Many of the Drillers' current top staff members were hired by Went Hubbard and have been with the organization for more than 15 years, including general manager Mike Melega.
That's a rarity in minor league baseball.
"It helps when you have a staff who has been here as long as our staff members have," Dale Hubbard said. "We have a great GM in Mike Melega. Jeff and I just kind of oversee things and try to keep things running smoothly."
Lamson is now the president of Southpaw Sports Consulting, which brings together those interested in buying or selling sports franchises, primarily in minor league baseball. For Lamson, baseball is more than dollars and cents.
"There are a lot of things you could get a better return on for your money, but you don't have the same type of emotional investment in a stock as you would a baseball team," Lamson said. "There's nothing like the excitement of rooting for your team to win, or seeing the smiles on people's faces when they come to the ballpark and make a day of it there."
Dale Hubbard agrees, "It's a great feeling to see people enjoying being at the ballpark."
He also is very interested in Tulsa's baseball history and enjoyed talking to former Drillers co-owner Roy Clark earlier this year when Clark made his first visit to ONEOK Field.
"I invited him to come back often," Dale Hubbard said. "It was good to get that history from him."
Three owners have played for Tulsa. Two did it before owning the team, Lamson (1979-81) and Jeff Hubbard (1987). Bill M. Martin, a co-owner in 1976, struck out as a pinch-hitter in that season's final game.
Lamson saw the building of ONEOK Field as securing Tulsa's baseball future for the next 30 years.
When Tulsa has been in danger of losing baseball during the past 90 years, the crisis has usually revolved around the lack of a ballpark or the ballpark's deteriorating condition.
For several months it appeared that Tulsa would not have a team for the 1977 season after A. Ray Smith moved the Triple-A Oilers to New Orleans. But local businessman Bill Rollings and Clark purchased the Double-A Texas League franchise in Lafayette, La., and moved it to Tulsa only three months before the season opener.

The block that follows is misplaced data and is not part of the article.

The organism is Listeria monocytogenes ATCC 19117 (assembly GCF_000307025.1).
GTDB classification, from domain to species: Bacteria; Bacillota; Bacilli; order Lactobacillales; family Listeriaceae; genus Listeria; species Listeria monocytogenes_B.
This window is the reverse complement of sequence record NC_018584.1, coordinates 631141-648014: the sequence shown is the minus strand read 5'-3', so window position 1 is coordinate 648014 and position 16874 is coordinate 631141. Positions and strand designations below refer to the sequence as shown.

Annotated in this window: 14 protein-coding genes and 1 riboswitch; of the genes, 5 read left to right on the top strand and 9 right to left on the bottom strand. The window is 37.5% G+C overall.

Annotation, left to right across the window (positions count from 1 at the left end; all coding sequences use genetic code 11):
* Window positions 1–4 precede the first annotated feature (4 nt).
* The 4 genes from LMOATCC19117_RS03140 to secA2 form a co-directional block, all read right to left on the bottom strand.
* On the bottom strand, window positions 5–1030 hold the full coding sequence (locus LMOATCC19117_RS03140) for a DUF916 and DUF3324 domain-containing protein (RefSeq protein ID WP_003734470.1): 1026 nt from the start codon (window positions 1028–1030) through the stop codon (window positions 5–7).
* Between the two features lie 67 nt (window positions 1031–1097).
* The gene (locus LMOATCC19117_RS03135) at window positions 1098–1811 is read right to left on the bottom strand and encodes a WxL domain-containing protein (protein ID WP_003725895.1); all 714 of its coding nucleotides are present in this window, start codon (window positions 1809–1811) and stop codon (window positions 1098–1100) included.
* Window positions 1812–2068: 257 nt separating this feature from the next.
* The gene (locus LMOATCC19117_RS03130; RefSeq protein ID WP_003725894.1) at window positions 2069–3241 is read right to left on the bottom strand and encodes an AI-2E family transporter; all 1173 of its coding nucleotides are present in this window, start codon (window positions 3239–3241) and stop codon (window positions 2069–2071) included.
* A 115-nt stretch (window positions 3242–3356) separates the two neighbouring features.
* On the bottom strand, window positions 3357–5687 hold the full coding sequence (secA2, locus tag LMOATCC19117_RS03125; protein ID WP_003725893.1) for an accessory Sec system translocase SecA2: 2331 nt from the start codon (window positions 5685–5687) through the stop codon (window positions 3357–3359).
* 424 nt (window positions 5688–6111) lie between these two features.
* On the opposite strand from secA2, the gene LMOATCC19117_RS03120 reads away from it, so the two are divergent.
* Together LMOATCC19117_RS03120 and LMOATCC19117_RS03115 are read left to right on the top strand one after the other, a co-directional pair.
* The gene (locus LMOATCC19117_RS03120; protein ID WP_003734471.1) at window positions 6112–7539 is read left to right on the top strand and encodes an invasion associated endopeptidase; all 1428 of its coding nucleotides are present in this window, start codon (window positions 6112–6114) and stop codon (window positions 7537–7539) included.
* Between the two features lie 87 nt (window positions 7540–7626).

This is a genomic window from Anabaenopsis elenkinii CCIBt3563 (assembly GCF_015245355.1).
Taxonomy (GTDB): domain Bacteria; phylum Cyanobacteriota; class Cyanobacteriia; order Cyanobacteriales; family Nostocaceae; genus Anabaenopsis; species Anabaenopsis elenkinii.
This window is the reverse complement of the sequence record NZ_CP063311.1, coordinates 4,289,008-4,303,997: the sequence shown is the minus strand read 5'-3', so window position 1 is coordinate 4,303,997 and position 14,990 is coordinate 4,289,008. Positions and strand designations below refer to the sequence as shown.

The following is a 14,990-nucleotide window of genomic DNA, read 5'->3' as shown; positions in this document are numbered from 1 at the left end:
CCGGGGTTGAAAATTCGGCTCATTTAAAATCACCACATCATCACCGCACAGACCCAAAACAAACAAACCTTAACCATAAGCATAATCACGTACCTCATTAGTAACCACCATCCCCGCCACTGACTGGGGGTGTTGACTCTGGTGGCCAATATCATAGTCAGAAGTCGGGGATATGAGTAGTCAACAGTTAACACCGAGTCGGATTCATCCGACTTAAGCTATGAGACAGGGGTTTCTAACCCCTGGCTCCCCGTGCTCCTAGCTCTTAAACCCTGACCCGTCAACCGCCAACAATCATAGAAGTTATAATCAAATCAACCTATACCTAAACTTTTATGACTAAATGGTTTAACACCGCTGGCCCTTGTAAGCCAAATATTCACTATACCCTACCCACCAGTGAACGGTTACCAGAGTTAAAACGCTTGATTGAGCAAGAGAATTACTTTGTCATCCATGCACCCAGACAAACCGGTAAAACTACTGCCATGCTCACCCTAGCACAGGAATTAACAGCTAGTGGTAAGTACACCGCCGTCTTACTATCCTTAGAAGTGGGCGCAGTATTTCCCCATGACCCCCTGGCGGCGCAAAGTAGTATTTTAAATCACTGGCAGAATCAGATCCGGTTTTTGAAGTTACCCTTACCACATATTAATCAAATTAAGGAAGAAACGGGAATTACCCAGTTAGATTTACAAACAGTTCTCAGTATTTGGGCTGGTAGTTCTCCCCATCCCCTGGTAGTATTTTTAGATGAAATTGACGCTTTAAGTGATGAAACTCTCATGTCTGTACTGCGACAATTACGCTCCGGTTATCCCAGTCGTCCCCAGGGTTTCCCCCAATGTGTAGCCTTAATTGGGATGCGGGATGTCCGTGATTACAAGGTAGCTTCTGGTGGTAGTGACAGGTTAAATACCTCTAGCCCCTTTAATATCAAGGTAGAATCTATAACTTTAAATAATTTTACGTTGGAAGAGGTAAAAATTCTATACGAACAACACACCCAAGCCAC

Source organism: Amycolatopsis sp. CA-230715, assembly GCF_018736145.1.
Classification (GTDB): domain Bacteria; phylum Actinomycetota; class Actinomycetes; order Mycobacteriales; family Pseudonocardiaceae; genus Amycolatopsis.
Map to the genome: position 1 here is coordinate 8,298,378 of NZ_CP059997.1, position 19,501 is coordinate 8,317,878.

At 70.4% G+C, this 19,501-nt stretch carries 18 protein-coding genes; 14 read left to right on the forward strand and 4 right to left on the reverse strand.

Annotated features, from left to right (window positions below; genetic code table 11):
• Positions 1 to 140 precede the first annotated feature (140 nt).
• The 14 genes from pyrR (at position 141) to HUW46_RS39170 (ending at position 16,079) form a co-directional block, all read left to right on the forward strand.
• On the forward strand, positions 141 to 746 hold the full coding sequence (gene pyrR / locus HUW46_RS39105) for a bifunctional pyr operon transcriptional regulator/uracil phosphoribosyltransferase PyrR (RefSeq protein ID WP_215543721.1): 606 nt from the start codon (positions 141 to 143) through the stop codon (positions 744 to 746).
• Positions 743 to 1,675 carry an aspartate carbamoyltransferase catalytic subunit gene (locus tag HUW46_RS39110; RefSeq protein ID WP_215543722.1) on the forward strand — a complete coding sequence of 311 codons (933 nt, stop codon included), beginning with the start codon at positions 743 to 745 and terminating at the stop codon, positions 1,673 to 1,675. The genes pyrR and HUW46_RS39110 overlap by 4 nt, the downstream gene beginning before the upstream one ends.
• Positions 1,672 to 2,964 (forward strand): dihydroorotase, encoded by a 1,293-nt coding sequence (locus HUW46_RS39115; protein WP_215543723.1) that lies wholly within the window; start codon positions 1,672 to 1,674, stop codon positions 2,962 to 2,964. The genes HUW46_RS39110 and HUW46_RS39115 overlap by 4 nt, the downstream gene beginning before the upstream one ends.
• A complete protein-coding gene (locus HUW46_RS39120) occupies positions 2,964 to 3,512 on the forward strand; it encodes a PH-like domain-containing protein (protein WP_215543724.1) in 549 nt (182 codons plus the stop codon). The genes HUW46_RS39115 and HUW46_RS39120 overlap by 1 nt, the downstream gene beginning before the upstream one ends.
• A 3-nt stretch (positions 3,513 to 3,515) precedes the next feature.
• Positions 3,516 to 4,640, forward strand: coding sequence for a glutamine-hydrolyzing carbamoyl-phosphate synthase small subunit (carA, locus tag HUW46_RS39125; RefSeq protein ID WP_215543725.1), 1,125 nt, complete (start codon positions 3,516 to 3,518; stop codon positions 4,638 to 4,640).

A fan contest was held to name the team (Drillers) as Smith had the legal rights to the Oilers name. Rollings and Clark kept the Drillers alive for four years in a dilipidated ballpark that dated back to 1934 before a new stadium was built in 1981.
"All the owners have been terrific, but Bill Rollings may have been the most underrated owner," McCombs said. "He put so much so of his money into keeping the old ballpark going and building the new ballpark. He really came to the rescue of baseball in Tulsa.
"All the owners in the last 90 years have been in the fans' corner, and that consistency has been one of Tulsa's biggest secrets to success."
Texas League All-Star Game
At ONEOK Field
7:05 p.m. Thursday
Radio: KTBZ am1430
Tickets: To order Texas League All-Star Game tickets, visit tulsaworld.com/drillers or call 918-744-5901.
Original Print Headline: Solid history
Barry Lewis 918-581-8393
ONEOK Field will host the Texas League All-Star Game Thursday night. TOM GILBERT / Tulsa World file